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Manthan Ankolekar
Manthan Ankolekar

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Building a Contact Form with Node.js, Express, and MongoDB

In the world of web development, contact forms play a crucial role in facilitating communication between users and website owners. Creating a robust and secure contact form requires a combination of frontend and backend technologies. In this blog post, we'll explore how to build a simple contact form backend using Node.js, Express, and MongoDB.

Setting Up the Project

Before diving into the code, make sure you have Node.js and MongoDB installed on your machine. If not, you can download them from their official websites.

Initializing the Project:

Open your terminal and create a new project folder. Navigate to the folder and run the following commands:

   npm init -y
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This initializes a new Node.js project with default settings.

Installing Dependencies:

Install the required npm packages: Express, Mongoose, and Cors.

   npm install express mongoose cors
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These packages will help us set up the server, interact with the MongoDB database, and handle cross-origin resource sharing (CORS).

Building the Backend

Now, let's create the necessary files and code for the backend.

Database Model (models/contact.js):

   const mongoose = require('mongoose');

   const ContactSchema = mongoose.Schema({
       name: { type: String },
       email: { type: String },
       message: { type: String }

   const Contact = mongoose.model('contacts', ContactSchema);

   module.exports = Contact;
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This file defines the structure of our contact model using Mongoose, allowing us to interact with MongoDB.

Controller (controllers/contacts.js):

   const Contact = require('../models/contact.js');

   exports.submitForm = async (req, res, next) => {
       try {
           const { name, email, message } = req.body;

           // Basic validations
           if (!name || !email || !message) {
               return res.status(400).json({ message: 'Name, email, and message are required fields' });

           // Create a new contact instance
           const newContact = new Contact({
               name: name,
               email: email,
               message: message,

           // Save the contact to the database

           res.status(201).json({ message: 'Contact form submitted successfully' });
       } catch (error) {
           res.status(500).json({ message: 'Internal server error' });
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The controller handles the submission of the contact form, performs basic validations, and saves the data to the MongoDB database.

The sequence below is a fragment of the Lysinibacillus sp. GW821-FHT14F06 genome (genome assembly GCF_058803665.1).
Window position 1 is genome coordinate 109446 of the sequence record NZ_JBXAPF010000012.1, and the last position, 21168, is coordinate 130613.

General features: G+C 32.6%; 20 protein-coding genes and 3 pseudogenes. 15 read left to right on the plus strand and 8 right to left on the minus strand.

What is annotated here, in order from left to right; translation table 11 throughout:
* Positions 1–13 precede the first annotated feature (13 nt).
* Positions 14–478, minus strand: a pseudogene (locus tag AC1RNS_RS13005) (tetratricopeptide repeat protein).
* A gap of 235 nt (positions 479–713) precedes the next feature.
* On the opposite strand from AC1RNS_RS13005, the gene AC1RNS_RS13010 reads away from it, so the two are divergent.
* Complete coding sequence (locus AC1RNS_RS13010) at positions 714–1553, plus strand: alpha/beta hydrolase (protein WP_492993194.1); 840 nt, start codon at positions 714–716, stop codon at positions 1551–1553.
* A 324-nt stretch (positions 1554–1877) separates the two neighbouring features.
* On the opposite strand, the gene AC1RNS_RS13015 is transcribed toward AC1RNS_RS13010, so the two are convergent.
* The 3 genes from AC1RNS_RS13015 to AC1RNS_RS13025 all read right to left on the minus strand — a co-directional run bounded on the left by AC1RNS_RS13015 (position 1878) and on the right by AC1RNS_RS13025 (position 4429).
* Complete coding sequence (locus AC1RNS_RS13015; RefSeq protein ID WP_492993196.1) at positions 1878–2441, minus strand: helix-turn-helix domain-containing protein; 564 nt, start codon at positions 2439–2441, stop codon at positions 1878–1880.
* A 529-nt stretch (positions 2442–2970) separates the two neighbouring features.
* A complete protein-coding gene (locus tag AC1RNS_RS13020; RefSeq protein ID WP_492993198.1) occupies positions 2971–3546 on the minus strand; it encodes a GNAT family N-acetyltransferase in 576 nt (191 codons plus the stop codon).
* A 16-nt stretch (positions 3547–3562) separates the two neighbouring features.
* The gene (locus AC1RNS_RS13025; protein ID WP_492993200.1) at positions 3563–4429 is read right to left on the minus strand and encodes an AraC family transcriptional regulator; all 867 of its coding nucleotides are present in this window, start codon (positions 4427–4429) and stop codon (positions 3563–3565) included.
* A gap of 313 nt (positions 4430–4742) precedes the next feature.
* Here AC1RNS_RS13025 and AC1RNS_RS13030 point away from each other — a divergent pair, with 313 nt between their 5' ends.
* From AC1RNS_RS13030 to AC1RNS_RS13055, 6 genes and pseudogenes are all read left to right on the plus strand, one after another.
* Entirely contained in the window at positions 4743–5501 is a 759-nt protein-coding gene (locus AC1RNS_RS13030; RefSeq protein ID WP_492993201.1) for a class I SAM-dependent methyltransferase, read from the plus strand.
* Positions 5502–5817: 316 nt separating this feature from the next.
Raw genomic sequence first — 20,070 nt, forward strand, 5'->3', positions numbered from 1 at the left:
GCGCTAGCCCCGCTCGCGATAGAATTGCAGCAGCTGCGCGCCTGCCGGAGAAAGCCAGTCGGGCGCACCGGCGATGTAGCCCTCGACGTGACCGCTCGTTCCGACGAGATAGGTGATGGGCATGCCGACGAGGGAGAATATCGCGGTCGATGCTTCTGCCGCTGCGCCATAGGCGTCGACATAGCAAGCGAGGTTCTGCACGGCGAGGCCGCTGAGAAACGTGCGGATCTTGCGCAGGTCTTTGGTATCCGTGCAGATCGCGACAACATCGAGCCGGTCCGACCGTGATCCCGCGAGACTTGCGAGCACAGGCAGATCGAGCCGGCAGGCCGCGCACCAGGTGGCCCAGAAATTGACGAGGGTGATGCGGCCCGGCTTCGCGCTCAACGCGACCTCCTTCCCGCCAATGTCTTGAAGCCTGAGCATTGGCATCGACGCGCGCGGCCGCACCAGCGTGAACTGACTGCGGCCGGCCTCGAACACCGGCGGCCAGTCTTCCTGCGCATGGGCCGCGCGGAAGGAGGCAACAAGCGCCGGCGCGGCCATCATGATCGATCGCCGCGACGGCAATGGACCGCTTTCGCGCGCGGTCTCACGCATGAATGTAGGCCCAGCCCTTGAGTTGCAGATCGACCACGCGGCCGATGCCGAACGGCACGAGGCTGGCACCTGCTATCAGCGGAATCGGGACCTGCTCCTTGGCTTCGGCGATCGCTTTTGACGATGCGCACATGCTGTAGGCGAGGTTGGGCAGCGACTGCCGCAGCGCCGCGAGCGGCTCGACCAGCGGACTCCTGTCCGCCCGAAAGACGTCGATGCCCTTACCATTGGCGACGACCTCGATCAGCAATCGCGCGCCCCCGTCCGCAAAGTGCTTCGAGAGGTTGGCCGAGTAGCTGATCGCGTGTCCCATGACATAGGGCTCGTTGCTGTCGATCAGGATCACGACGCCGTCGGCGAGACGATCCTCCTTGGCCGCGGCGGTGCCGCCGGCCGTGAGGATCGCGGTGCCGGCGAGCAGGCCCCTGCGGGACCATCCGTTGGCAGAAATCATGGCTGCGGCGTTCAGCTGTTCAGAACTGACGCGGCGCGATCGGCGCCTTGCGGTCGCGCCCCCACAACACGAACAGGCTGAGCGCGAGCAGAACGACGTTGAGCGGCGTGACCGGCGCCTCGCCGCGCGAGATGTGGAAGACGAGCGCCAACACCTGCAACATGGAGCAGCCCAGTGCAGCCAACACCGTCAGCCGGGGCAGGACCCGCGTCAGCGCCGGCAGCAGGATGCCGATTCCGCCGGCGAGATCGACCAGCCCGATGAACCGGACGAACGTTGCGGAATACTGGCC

Routes (routes/contacts.js):

   const express = require('express');
   const router = express.Router();
   const contactsController = require('../controllers/contacts');'/contact', contactsController.submitForm);

   module.exports = router;
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The routes file defines the API endpoint for submitting the contact form and delegates the handling to the controller.

Server Setup (index.js):

   const express = require('express');
   const mongoose = require('mongoose');
   const cors = require('cors');
   const bodyParser = require('body-parser');


   const app = express();
   const PORT = process.env.PORT || 3000;

   const dbUser = process.env.MONGODB_USER;
   const dbPassword = process.env.MONGODB_PASSWORD;

       .connect(`mongodb+srv://${dbUser}:${dbPassword}`, { useNewUrlParser: true, useUnifiedTopology: true })
       .then(() => {
           console.log('Connected to MongoDB database!');
       .catch(() => {
           console.log('Connection failed!');

   app.use(cors({ origin: '*' }));

   app.use('/api', require('./routes/contacts'));

   app.use(function (err, req, res, next) {
       res.status(422).send({ error: err.message });

   app.listen(PORT, () => {
       console.log(`Server started on port ${PORT}`);
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The main server file sets up the Express application, connects to the MongoDB database, and defines middleware for handling CORS, parsing JSON data, and serving static files. It also includes the route for handling contact form submissions.

Setting up MongoDB

Ensure you have a MongoDB cluster set up. The connection string is stored in the .env file, following the format:

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With this setup, you now have a basic but functional backend for a contact form using Node.js, Express, and MongoDB. You can expand upon this foundation by adding frontend components, implementing additional validation, and enhancing the user experience. As your project evolves, consider implementing features such as email notifications, more robust error handling, and user authentication to create a complete and secure contact form solution.

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